In this post I resume what I began yesterday, an explanation of how the Gospel of Mark can be read as a biography of Jesus, with the “character” of the main subject shown in the stories told about him at the early part of the account. I’ve pointed out that Jesus is portrayed in a very Jewish light as the messiah, the Son of God (and I have said a few words about what that would mean to a Jewish audience). And then, in Jesus’ first actions, we learn more about who he is – specifically, what kind of Son of God.
Again, the following is taken from my textbook on the New Testament.
Jesus the Authoritative Son of God
The reader is immediately struck by the way in which Jesus is portrayed as supremely authoritative. At the outset of his ministry, he sees fishermen plying their trade; he calls to them and without further ado they leave their boats and family and hapless co-workers to follow him (1:16-20). Jesus is an authoritative leader; when he speaks people obey.
He enters into the synagogue to teach and astonishes those who hear. Mark tells us why: “He taught them as one who had authority, and not as the scribes” (1:22). Jesus is an authoritative teacher; when he gives instruction, people hang onto his every word.
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He immediately encounters a man possessed by an unclean spirit, who recognizes him as “the Holy One of God” (1:24). Jesus rebukes the spirit, and by his word alone, drives it out from the man. Those who witness the deed declare its significance: “With authority he commands even the unclean spirits, and they obey him” (1:27). Not only does he drive out the evil spirits, these embodiments of the opposition to God, he also heals the sick, whether relatives of his followers (1:29-31) or unknown townsfolk (1:32-34). Soon he is seen healing all who come, both the ill and the possessed. Jesus is an authoritative healer; when he commands the forces of evil, they listen and obey.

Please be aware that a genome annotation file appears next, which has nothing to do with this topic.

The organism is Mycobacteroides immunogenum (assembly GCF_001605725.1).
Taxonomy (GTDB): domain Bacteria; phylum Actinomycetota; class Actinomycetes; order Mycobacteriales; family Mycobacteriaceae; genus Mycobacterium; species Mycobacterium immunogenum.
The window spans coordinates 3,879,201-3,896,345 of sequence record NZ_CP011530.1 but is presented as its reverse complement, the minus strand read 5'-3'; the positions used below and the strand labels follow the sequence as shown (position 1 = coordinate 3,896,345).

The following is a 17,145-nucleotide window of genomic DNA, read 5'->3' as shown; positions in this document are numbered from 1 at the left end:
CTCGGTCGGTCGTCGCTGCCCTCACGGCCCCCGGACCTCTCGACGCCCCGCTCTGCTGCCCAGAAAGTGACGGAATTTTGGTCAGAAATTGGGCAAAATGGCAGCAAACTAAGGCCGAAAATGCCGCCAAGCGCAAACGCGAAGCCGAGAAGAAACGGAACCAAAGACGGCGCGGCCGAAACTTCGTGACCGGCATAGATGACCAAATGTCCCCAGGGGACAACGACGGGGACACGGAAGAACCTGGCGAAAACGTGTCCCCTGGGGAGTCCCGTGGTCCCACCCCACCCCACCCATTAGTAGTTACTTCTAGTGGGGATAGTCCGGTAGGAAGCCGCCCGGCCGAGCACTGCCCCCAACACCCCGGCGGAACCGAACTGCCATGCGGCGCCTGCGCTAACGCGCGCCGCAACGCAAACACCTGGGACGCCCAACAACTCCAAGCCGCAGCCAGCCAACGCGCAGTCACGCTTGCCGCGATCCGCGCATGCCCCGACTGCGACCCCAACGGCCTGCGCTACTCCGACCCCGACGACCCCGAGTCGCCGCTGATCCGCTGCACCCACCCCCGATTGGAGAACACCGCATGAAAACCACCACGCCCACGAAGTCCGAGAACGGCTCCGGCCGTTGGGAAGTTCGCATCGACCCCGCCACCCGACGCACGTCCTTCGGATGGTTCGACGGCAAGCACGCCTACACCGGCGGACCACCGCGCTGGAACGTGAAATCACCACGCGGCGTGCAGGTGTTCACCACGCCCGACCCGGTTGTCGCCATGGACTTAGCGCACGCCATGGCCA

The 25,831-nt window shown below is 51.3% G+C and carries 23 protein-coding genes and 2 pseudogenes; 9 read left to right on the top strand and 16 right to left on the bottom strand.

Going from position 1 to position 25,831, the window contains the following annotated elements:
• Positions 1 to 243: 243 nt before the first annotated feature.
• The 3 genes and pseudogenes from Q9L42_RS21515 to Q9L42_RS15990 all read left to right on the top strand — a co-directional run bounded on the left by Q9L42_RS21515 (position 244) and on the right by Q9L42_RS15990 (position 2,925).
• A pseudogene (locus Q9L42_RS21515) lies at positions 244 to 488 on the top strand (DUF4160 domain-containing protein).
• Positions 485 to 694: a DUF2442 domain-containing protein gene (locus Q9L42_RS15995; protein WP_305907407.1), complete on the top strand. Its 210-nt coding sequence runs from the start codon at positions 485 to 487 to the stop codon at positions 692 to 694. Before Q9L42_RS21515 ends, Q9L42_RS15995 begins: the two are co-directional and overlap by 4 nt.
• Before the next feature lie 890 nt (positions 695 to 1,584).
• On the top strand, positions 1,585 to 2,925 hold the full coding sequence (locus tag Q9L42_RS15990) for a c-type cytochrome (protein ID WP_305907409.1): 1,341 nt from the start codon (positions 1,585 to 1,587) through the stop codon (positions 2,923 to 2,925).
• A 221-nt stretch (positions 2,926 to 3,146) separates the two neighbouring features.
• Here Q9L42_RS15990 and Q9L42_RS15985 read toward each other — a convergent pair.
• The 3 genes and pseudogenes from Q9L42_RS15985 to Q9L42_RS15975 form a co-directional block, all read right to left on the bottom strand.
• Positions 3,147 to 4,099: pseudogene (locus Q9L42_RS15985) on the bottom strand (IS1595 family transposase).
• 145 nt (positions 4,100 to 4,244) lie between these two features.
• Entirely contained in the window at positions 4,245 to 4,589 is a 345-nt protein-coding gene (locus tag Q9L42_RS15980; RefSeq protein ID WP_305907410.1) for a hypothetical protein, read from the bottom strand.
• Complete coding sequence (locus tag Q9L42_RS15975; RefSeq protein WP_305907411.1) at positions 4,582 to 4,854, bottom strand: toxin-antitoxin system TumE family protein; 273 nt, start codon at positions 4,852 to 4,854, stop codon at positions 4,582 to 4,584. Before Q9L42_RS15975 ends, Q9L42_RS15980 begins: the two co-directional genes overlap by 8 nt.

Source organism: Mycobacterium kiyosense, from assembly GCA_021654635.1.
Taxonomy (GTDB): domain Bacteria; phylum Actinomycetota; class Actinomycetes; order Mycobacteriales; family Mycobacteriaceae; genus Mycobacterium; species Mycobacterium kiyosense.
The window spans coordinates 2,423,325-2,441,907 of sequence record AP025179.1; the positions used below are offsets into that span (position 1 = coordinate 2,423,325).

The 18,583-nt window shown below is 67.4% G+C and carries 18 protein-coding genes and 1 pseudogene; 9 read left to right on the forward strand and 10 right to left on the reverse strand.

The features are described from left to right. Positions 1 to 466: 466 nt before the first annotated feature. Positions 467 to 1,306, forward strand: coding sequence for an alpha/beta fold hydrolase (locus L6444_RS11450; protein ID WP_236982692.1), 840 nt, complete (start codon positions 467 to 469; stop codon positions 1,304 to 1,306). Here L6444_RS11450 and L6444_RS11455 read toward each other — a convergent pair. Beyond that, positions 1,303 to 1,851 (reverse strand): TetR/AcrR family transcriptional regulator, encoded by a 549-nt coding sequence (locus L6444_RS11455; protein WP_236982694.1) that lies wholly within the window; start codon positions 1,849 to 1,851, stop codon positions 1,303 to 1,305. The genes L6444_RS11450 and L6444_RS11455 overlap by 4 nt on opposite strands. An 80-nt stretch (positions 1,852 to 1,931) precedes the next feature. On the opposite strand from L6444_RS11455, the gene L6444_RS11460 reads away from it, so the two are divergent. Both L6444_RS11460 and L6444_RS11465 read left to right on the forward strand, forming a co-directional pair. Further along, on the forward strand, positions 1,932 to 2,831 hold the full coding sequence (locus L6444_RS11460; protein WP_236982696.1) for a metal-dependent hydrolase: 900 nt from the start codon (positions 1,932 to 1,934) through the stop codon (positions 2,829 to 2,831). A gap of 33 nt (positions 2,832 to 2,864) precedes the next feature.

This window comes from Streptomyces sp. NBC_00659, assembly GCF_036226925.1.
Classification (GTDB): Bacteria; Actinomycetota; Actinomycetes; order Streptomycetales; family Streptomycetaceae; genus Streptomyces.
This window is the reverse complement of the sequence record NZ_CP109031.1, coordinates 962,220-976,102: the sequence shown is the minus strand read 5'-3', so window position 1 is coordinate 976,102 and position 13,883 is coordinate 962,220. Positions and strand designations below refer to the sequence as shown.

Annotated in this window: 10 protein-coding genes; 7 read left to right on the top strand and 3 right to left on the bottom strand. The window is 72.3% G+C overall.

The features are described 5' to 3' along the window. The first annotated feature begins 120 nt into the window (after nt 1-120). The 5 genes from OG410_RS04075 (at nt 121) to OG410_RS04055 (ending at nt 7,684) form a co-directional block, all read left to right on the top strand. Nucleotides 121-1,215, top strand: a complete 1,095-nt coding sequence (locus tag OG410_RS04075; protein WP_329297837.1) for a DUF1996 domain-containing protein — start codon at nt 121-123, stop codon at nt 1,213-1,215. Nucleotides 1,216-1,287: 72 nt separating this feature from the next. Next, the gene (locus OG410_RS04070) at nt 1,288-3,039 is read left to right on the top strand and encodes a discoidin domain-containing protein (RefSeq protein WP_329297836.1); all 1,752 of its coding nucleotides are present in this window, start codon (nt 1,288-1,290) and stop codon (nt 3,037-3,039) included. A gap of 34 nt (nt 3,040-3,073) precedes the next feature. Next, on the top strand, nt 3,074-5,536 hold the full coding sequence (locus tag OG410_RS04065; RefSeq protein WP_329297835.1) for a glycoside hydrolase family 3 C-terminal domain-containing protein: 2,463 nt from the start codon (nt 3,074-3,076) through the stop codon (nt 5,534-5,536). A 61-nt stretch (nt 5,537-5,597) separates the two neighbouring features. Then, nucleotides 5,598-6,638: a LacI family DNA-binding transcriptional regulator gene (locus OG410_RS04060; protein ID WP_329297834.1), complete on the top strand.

This portrayal of Jesus as an authoritative Son of God sets the stage for the rest of the Gospel. Throughout his public ministry, Jesus goes about doing good, healing the sick, casting out demons, even raising the dead (5:1-43). His fame spreads far and wide, as rumors of his fantastic abilities reach the villages and towns of Galilee (1:28; 1:32-34; and 1:45). Moreover, he attracts the crowds by his inspired and challenging teaching, especially when he tells parables, brief stories of everyday, mundane affairs that he endows with deeper spiritual significance. Interestingly enough, most of those who hear his words do not understand what they mean (4:10-13).
Given the incredible following that Jesus amasses, the amazing teachings that he delivers, and the miraculous deeds that he performs, one would think that he would become immediately and widely acknowledged for who he is, a man specially endowed by God, the Son of God who provides divine assistance for those in need. Ironically, as the careful reader of the Gospel begins to realize, nothing of the sort is destined to happen. Jesus, this authoritative Son of God, is almost universally misunderstood by those with whom he comes in closest contact. Even worse, despite his clear concern to help others and to deliver the good news of God, he becomes hated and opposed by the religious leaders of his people. Both of these are major aspects of Mark’s portrayal of Jesus. He is the opposed and misunderstood Son of God.
Jesus the Opposed Son of God